See also

Related Research Articles

Property in the abstract is what belongs to or with something, whether as an attribute or as a component of said thing. In the context of this article, it is one or more components, whether physical or incorporeal, of a person's estate; or so belonging to, as in being owned by, a person or jointly a group of people or a legal entity like a corporation or even a society. Depending on the nature of the property, an owner of property has the right to consume, alter, share, redefine, rent, mortgage, pawn, sell, exchange, transfer, give away or destroy it, or to exclude others from doing these things, as well as to perhaps abandon it; whereas regardless of the nature of the property, the owner thereof has the right to properly use it, or at the very least exclusively keep it.

Ownership is the state or fact of exclusive rights and control over property, which may be any asset, including an object, land or real estate, intellectual property, or until the nineteenth century, human beings. Ownership involves multiple rights, collectively referred to as title, which may be separated and held by different parties.

The rule against perpetuities is a legal rule in the Anglo-American common law that prevents people from using legal instruments to exert control over the ownership of private property for a time long beyond the lives of people living at the time the instrument was written. Specifically, the rule forbids a person from creating future interests in property that would vest beyond 21 years after the lifetimes of those living at the time of creation of the interest. In essence, the rule prevents a person from putting qualifications and criteria in a deed or a will that would continue to affect the ownership of property long after he or she has died, a concept often referred to as control by the "dead hand" or "mortmain".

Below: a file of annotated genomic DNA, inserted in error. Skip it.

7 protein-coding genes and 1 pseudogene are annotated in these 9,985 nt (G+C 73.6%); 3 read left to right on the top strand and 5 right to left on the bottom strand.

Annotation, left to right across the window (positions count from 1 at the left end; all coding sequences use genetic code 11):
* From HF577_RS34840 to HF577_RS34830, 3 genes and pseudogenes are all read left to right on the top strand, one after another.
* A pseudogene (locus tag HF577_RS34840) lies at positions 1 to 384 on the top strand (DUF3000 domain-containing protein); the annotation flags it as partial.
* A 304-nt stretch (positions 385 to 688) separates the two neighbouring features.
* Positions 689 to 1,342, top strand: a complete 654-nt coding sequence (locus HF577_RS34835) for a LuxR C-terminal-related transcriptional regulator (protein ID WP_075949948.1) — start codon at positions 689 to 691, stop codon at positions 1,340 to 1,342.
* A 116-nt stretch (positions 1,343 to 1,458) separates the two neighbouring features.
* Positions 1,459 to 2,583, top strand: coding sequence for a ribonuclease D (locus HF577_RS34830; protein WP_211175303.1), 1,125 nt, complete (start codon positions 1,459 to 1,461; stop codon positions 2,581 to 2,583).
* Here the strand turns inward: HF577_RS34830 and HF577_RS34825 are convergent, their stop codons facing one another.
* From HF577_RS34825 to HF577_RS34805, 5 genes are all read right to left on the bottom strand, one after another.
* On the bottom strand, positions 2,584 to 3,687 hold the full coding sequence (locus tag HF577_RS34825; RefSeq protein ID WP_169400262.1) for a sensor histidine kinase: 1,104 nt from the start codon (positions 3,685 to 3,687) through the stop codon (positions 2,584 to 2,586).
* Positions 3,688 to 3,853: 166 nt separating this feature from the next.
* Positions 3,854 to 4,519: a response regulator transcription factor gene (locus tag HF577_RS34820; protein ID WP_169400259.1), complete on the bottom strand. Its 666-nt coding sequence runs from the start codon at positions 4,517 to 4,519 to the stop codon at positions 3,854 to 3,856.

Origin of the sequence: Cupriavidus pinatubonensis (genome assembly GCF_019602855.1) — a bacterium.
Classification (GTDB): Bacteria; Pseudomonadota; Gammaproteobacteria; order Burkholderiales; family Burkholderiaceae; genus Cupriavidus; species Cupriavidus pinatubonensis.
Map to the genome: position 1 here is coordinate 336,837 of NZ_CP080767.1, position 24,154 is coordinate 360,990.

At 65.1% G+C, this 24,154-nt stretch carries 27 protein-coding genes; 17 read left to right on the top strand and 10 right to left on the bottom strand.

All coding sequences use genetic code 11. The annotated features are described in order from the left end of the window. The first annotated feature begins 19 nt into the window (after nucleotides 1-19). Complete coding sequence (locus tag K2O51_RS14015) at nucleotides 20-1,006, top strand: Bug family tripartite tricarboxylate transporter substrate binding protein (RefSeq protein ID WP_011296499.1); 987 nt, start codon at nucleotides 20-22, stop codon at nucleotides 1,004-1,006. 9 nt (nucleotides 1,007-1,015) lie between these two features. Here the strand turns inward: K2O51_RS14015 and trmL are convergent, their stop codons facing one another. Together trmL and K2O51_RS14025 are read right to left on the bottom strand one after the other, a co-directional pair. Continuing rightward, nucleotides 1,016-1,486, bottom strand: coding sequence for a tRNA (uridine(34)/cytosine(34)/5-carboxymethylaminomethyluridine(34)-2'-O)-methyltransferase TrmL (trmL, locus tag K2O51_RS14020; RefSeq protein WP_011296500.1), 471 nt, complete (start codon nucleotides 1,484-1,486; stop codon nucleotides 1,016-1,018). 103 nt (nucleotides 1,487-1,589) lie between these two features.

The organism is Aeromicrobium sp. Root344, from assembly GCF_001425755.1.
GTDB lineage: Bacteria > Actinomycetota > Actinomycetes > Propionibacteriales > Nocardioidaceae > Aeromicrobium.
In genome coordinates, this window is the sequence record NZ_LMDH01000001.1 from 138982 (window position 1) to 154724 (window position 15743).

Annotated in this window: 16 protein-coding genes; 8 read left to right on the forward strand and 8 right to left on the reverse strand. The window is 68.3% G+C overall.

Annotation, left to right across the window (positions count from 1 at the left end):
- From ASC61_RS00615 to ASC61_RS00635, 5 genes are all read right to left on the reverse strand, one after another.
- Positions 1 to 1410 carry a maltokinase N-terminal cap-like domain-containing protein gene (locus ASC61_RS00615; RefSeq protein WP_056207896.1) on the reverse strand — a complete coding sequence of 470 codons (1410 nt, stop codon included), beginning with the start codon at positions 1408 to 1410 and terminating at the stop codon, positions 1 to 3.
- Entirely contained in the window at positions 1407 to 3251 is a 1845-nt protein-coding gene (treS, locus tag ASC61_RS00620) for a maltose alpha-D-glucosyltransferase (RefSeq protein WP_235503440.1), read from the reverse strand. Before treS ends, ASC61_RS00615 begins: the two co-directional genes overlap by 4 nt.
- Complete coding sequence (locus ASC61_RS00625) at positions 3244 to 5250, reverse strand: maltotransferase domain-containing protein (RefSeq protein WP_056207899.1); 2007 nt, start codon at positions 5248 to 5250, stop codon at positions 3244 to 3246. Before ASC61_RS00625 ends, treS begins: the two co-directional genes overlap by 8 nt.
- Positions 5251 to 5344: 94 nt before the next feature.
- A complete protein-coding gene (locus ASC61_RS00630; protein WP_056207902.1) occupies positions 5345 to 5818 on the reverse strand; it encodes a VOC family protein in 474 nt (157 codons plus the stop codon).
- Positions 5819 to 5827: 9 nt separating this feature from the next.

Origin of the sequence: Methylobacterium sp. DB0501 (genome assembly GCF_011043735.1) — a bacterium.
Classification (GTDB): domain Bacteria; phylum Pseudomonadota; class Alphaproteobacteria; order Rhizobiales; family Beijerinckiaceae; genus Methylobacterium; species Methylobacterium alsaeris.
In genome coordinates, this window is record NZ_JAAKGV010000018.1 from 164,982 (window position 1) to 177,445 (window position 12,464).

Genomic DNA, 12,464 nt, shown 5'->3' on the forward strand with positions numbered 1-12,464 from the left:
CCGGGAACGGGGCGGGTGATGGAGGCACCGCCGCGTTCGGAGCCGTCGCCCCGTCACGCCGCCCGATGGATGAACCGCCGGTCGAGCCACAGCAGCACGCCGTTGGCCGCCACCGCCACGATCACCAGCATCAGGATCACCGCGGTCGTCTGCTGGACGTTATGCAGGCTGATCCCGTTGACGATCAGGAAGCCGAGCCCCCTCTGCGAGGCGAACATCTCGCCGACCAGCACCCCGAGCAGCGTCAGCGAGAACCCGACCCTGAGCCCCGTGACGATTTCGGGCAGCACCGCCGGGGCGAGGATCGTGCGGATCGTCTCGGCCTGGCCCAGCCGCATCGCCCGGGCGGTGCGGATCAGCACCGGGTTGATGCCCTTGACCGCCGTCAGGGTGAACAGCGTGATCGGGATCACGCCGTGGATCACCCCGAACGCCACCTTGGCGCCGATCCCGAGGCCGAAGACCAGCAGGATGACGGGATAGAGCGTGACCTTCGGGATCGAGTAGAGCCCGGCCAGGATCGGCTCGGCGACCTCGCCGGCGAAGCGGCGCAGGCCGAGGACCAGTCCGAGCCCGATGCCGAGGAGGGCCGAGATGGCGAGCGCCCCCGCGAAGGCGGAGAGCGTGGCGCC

In English law, a fee simple or fee simple absolute is an estate in land, a form of freehold ownership. A "fee" is a vested, inheritable, present possessory interest in land. A "fee simple" refers to a sub-category of such interests that features an absence of any temporal condition limiting its durational period under common law, whereas the highest possible form of ownership interest that can be held in real property is a "fee simple absolute," which is a sub-set characterized by an absence of limitations regarding the land's use. Allodial title is reserved to governments under a civil law structure. The rights of the fee-simple owner are limited by government powers of taxation, compulsory purchase, police power, and escheat, and may also be limited further by certain encumbrances or conditions in the deed, such as, for example, a condition that required the land to be used as a public park, with a reversion interest in the grantor if the condition fails; this is a fee simple conditional.